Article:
My children are still very small, and I'm sure there will be challenges and frustrations in the days ahead.  And yes, occasionally on a particularly overwhelming afternoon, I think about what a (short-term) relief it would be to have two of my kids kept busy out of the house, in that free daycare that is modern-day public education.  But right now, almost every day, I feel like homeschooling makes my day that much more enjoyable.  Perhaps it's because I always wanted to be a teacher and did teach in college for a bit.  Perhaps it's that I'm a control freak and enjoy choosing what my children are exposed to and when.  Perhaps it's because I love learning, and homeschooling allows (requires?) me to learn alongside my kids in so many subjects.  Perhaps it's because having the big kids around to play with the littles makes our days run so much more smoothly--and means I get to watch those precious relationships among siblings grow.  Perhaps it's because I feel the grave duty of passing on the Faith to my children, and homeschooling is the easiest way I can find to do this.  Perhaps I don't like leaving the house all that often.  (Kidding.  Sort of.)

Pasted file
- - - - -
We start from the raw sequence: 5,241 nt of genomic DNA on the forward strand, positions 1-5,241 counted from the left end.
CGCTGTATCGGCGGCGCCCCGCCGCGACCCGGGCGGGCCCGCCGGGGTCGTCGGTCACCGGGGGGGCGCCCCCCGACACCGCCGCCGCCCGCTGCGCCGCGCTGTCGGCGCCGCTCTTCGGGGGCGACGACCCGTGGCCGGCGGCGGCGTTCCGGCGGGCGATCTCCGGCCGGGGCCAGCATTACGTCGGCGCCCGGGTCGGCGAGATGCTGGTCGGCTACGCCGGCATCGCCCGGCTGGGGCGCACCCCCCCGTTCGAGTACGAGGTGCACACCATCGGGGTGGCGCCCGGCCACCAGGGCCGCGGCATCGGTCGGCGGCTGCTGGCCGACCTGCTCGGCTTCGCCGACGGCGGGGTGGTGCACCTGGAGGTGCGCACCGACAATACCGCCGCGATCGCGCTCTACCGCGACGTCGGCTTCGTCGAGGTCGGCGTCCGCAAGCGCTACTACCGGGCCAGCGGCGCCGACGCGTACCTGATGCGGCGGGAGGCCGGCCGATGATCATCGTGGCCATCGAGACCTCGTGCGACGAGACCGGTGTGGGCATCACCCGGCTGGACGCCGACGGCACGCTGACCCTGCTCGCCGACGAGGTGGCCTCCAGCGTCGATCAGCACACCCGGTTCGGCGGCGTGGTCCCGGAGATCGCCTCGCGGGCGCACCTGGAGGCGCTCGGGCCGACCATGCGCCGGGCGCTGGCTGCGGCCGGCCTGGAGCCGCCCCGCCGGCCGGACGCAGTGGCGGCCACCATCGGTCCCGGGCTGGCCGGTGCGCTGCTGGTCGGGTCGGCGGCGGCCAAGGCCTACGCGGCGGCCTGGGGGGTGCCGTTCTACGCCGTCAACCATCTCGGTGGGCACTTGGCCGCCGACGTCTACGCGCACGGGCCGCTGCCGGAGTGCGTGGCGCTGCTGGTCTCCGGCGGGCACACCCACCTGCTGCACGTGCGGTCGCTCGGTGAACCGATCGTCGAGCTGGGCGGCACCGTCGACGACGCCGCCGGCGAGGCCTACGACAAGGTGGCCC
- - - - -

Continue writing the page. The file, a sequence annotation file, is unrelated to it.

In all of these ways and more, I love homeschooling.

But even more than that, I love Charlotte Mason's vision for education.  I really don't think I would be as excited about our school days if I were spending them correcting workbook pages, giving spelling tests, and reading comprehension questions from textbooks.  As I have mentioned before, my first exposure to Charlotte Mason felt like coming home.  Right away it seemed like the perfect fit.  It seemed like the way I would have loved to be taught as a child!  And it seemed like how I wanted my days as a homeschooling mother to look.

And that's what I love most about it: the whole thing.  (Is that cheating?)  I love the look of our days and weeks, our joyous lessons, our learning lifestyle.  It's a rich life.  It's a full life. 

Put simply, the thing I love most is this


...and this 

...and this

...and this


...and Shakespeare and nature journals and picture study and field trips and seasonal observations and all the rest of it.